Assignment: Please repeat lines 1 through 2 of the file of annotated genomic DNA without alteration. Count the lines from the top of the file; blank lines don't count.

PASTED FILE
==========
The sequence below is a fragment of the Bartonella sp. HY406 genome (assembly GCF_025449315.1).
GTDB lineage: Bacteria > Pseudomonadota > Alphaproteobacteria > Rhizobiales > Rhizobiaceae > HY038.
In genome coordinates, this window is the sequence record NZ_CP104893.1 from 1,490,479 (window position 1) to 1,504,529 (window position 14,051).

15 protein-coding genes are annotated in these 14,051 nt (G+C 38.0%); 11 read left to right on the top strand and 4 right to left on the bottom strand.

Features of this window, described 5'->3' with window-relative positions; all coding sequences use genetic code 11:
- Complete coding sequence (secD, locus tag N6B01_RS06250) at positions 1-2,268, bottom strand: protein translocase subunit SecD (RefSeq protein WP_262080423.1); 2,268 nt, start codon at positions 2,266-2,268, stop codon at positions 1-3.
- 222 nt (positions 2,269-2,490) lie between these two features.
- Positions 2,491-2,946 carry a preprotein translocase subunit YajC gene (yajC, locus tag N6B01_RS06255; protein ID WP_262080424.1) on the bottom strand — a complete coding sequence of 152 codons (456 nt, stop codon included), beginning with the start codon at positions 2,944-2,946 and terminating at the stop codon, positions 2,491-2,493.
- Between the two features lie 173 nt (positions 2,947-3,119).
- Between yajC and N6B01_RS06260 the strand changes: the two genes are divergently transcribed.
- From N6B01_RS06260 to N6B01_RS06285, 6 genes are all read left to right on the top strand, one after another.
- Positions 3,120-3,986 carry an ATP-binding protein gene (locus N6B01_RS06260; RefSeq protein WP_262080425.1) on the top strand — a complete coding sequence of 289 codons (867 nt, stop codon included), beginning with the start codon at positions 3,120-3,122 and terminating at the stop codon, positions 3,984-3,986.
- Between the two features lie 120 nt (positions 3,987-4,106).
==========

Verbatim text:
The sequence below is a fragment of the Bartonella sp. HY406 genome (assembly GCF_025449315.1).
GTDB lineage: Bacteria > Pseudomonadota > Alphaproteobacteria > Rhizobiales > Rhizobiaceae > HY038.